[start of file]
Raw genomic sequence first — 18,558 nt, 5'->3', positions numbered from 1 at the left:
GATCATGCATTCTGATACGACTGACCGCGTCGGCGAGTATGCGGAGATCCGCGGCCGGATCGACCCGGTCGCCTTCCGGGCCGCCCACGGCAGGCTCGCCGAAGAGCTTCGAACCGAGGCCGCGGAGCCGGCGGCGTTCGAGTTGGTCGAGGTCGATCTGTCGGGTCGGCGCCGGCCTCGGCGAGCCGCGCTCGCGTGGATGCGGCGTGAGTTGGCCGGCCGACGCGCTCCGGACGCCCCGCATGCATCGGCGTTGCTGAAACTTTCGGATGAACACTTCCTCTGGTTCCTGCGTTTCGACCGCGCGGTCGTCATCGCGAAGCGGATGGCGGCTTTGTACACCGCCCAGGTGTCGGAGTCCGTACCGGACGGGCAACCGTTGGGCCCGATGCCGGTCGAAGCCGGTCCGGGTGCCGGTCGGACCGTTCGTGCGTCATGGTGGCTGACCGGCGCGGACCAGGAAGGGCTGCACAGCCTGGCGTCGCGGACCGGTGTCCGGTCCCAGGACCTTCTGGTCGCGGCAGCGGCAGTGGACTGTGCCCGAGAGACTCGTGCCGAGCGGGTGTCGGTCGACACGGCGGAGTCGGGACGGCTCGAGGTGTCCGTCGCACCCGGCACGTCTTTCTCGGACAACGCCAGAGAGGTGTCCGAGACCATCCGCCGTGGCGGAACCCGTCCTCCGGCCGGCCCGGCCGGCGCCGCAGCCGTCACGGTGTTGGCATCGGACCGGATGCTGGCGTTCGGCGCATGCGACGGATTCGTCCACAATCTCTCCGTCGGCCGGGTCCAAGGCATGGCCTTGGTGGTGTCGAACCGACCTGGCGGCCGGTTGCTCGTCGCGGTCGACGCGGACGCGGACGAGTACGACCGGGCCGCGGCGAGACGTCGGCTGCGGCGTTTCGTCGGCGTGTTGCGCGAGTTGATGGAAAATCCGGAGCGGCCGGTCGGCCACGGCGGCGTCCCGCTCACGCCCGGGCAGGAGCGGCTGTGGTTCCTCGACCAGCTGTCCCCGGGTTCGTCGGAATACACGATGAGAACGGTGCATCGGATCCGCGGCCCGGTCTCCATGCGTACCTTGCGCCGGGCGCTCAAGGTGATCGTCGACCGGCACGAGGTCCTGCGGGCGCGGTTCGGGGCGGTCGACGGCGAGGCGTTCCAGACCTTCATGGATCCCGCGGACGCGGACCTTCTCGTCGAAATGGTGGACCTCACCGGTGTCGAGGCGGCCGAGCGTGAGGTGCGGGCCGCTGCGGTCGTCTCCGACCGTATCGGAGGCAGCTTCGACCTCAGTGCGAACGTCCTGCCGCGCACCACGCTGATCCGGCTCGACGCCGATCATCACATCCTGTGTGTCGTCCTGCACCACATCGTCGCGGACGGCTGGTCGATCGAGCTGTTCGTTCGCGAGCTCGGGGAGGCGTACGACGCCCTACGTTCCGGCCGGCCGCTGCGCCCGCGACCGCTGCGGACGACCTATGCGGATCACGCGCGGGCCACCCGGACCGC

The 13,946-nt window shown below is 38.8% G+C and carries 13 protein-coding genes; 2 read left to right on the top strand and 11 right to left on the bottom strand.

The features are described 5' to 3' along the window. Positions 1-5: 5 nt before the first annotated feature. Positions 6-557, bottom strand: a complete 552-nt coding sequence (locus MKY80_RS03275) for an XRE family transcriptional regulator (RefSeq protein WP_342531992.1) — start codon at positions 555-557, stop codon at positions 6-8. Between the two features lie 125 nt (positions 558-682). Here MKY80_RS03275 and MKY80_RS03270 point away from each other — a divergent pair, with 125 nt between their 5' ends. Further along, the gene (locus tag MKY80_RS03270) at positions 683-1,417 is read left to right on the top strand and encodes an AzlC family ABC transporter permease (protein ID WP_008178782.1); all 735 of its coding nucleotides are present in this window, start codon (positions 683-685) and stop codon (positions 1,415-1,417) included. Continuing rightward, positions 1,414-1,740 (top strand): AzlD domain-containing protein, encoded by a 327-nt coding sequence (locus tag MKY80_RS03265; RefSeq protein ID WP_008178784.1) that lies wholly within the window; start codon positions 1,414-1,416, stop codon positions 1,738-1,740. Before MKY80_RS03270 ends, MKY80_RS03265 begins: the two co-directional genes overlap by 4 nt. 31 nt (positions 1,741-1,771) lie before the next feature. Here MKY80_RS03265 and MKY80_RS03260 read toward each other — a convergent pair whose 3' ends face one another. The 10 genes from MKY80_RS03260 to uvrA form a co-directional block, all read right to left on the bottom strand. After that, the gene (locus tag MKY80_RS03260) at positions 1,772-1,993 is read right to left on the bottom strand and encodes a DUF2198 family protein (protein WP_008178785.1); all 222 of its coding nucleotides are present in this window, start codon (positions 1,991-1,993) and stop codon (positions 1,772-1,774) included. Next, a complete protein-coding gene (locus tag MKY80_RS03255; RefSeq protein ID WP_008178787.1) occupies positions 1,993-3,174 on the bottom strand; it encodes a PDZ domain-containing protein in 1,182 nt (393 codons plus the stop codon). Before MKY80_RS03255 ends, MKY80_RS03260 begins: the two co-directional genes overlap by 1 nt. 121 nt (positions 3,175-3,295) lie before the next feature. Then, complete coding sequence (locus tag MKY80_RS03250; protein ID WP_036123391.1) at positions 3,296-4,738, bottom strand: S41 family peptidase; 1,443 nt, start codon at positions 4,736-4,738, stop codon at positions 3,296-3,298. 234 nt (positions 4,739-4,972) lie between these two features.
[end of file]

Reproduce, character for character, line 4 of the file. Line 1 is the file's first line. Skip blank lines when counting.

The features are described 5' to 3' along the window. Positions 1-5: 5 nt before the first annotated feature. Positions 6-557, bottom strand: a complete 552-nt coding sequence (locus MKY80_RS03275) for an XRE family transcriptional regulator (RefSeq protein WP_342531992.1) — start codon at positions 555-557, stop codon at positions 6-8. Between the two features lie 125 nt (positions 558-682). Here MKY80_RS03275 and MKY80_RS03270 point away from each other — a divergent pair, with 125 nt between their 5' ends. Further along, the gene (locus tag MKY80_RS03270) at positions 683-1,417 is read left to right on the top strand and encodes an AzlC family ABC transporter permease (protein ID WP_008178782.1); all 735 of its coding nucleotides are present in this window, start codon (positions 683-685) and stop codon (positions 1,415-1,417) included. Continuing rightward, positions 1,414-1,740 (top strand): AzlD domain-containing protein, encoded by a 327-nt coding sequence (locus tag MKY80_RS03265; RefSeq protein ID WP_008178784.1) that lies wholly within the window; start codon positions 1,414-1,416, stop codon positions 1,738-1,740. Before MKY80_RS03270 ends, MKY80_RS03265 begins: the two co-directional genes overlap by 4 nt. 31 nt (positions 1,741-1,771) lie before the next feature. Here MKY80_RS03265 and MKY80_RS03260 read toward each other — a convergent pair whose 3' ends face one another. The 10 genes from MKY80_RS03260 to uvrA form a co-directional block, all read right to left on the bottom strand. After that, the gene (locus tag MKY80_RS03260) at positions 1,772-1,993 is read right to left on the bottom strand and encodes a DUF2198 family protein (protein WP_008178785.1); all 222 of its coding nucleotides are present in this window, start codon (positions 1,991-1,993) and stop codon (positions 1,772-1,774) included. Next, a complete protein-coding gene (locus tag MKY80_RS03255; RefSeq protein ID WP_008178787.1) occupies positions 1,993-3,174 on the bottom strand; it encodes a PDZ domain-containing protein in 1,182 nt (393 codons plus the stop codon). Before MKY80_RS03255 ends, MKY80_RS03260 begins: the two co-directional genes overlap by 1 nt. 121 nt (positions 3,175-3,295) lie before the next feature. Then, complete coding sequence (locus tag MKY80_RS03250; protein ID WP_036123391.1) at positions 3,296-4,738, bottom strand: S41 family peptidase; 1,443 nt, start codon at positions 4,736-4,738, stop codon at positions 3,296-3,298. 234 nt (positions 4,739-4,972) lie between these two features.